Victoria’s Secret looks a little different these days.
Gone are the Angels, dark fixtures and strobe lights inside stores. In their place are lightly colored walls, full-length mirrors and plus-size mannequins. The website is more toned down, too, with images of product in the spotlight, rather than near-perfect models.
The lingerie brand’s makeover is part of the new Victoria’s Secret & Co., which, along with Victoria’s Secret Beauty and Pink, recently split off from the Bath & Body Works brand in what used to be L Brands in an attempt to grow both businesses.
While Victoria’s Secret is still the market share leader in the U.S. intimates apparel space, the brand’s revenues and slice of the pie have been dwindling in recent years (32 percent in 2015 to around 20 percent today, according to market research firm The NPD Group), as consumers shift toward more inclusive brands that offer comfort.
After plans fell through to sell a majority stake of the Lingerie, Beauty and Pink divisions to private equity firm Sycamore Partners in early 2020, the company began to consider a spin-off that would include a dramatically different look.
The results (so far) include the VS collection, an initiative consisting of women from assorted backgrounds — such as mental health advocate and model Adut Akech; World Champion freestyle skier Eileen Gu; professional soccer player and LGBTQ activist Megan Rapinoe; actress and entrepreneur Priyanka Chopra Jonas, and plus-size model Paloma Elsesser, among others — who will share their stories by way of collaborations, campaigns and social media; an updated store fleet; a string of senior-level hires, including a majority female board of directors (six out of seven), and new products in stores, such as more swimwear, athleisure and maternity bras, all in an attempt to regain consumer trust and grow revenues.
But will it work?
Consumers seem to think so — at least some of them. In Victoria’s Secret’s first quarter reporting as a stand-alone company, the retailer registered $1.6 billion in quarterly revenues, up from $1.06 billion the previous year, with strength across all channels and fewer promos. This helped the company log $151 million in profits.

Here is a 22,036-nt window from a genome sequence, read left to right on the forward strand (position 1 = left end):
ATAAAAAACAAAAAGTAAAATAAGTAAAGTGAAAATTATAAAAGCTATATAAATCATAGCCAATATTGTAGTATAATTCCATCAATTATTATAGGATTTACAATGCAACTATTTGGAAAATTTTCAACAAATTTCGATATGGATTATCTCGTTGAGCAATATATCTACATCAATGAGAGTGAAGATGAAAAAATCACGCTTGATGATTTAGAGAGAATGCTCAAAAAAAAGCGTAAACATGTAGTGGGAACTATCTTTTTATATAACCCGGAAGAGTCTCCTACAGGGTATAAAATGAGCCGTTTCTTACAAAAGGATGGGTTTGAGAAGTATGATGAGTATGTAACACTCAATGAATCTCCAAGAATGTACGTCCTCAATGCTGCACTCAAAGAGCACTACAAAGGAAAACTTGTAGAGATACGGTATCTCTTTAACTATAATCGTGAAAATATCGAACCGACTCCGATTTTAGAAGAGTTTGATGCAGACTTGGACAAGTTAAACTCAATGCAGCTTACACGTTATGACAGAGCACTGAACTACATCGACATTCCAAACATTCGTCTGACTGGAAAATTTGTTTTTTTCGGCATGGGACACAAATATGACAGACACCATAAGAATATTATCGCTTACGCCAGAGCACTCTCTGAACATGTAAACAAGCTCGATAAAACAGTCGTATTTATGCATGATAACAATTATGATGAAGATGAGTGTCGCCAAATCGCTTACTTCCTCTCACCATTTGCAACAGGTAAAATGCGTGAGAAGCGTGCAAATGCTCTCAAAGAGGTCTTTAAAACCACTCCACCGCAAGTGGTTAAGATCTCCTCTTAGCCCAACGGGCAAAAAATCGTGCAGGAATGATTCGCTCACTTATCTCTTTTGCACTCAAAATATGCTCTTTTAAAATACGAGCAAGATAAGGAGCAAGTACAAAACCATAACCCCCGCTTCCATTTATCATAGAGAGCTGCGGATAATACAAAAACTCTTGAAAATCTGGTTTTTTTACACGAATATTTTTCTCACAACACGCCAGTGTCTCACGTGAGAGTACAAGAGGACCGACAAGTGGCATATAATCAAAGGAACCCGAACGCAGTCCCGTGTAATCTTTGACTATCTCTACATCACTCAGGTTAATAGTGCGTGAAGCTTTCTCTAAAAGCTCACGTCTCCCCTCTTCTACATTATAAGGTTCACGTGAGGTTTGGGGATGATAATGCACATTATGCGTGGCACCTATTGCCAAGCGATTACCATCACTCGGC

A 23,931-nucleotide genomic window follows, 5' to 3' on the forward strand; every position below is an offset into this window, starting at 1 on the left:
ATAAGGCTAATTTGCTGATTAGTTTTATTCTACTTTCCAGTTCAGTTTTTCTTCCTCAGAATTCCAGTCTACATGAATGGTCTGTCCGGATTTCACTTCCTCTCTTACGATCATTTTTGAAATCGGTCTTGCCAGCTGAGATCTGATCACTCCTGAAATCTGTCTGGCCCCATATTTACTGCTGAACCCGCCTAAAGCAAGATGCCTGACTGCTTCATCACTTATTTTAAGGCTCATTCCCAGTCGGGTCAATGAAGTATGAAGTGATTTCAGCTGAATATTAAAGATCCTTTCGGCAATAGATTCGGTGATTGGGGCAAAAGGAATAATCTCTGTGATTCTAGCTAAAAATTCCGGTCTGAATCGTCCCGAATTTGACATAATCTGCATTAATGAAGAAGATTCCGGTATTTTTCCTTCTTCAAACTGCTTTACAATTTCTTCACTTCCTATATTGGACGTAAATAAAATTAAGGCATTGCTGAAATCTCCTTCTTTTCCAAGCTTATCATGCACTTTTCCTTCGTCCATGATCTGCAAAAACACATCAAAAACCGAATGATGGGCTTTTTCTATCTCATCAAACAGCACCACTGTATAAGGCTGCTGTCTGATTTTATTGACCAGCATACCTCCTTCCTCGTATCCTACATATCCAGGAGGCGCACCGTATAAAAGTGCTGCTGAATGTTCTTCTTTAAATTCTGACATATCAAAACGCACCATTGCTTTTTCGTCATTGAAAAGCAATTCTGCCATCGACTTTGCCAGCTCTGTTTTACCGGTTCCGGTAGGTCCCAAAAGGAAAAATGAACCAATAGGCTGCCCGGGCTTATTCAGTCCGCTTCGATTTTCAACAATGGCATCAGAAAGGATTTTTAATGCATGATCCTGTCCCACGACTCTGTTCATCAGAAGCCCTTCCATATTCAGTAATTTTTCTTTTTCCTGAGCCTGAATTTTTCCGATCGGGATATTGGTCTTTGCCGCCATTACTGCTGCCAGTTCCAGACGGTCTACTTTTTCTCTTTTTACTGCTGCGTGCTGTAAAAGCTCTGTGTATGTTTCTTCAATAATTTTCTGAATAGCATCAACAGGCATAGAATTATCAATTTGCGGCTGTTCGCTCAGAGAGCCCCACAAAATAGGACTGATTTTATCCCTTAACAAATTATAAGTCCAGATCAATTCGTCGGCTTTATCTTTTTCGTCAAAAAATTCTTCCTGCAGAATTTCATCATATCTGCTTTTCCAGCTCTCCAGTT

Initial reception on Wall Street was also good, with shares closing up nearly 30 percent on the company’s Aug. 3 debut. And with 88.3 million shares of common stock outstanding, Victoria’s Secret’s market cap was worth about $5.2 billion — far above the $525 million price tag that Sycamore had planned to pay.
Since then, shares of Victoria’s Secret & Co., which closed down 0.93 percent to $66.30 apiece Tuesday, have risen approximately 25 percent.
“VS is finally selling less and charging more and we see material and ongoing earnings upside from here,” Simeon Siegel, managing director and senior retail analyst at BMO Capital Markets, wrote in a note. “Despite the run in the shares, we continue to believe this remains the greatest point of investor under-appreciation.”
There’s also Victoria’s Secret’s massive store fleet, which “is a huge advantage for us,” Greg Unis, chief executive officer of Victoria’s Secret Beauty, told WWD in July. That’s because most of the 867 stores turn a profit of roughly $900,000 and have 3.8 years left on their leases, on average, leaving room for negotiations, according to executives at the investor day.
And there’s no escaping the fact that many of these stores are in parts of the country that offer few, if any, other options for trying on bras in real life. There’s also the Victoria’s Secret name, which holds equity, and the fact that many consumers are notoriously fickle when it comes to product loyalty.
“I do think there will be some people who will say, you know what? [Victoria’s Secret] is not where I want to be. That’s maybe not the right kind of space for me to be in,” Martha Pease, Victoria’s Secret’s chief marketing officer, told WWD in June. “But I’m not anticipating that’s going to be a huge barrier. We’re going to be better positioned not to lose the historic relationship we’ve had with women, but to make it relevant. Our big issue is relevance. We’re very focused on how do we bring this brand into a very relevant position with consumers? But also relevant to fashion. And also relevant to just the world of cultural conversations.”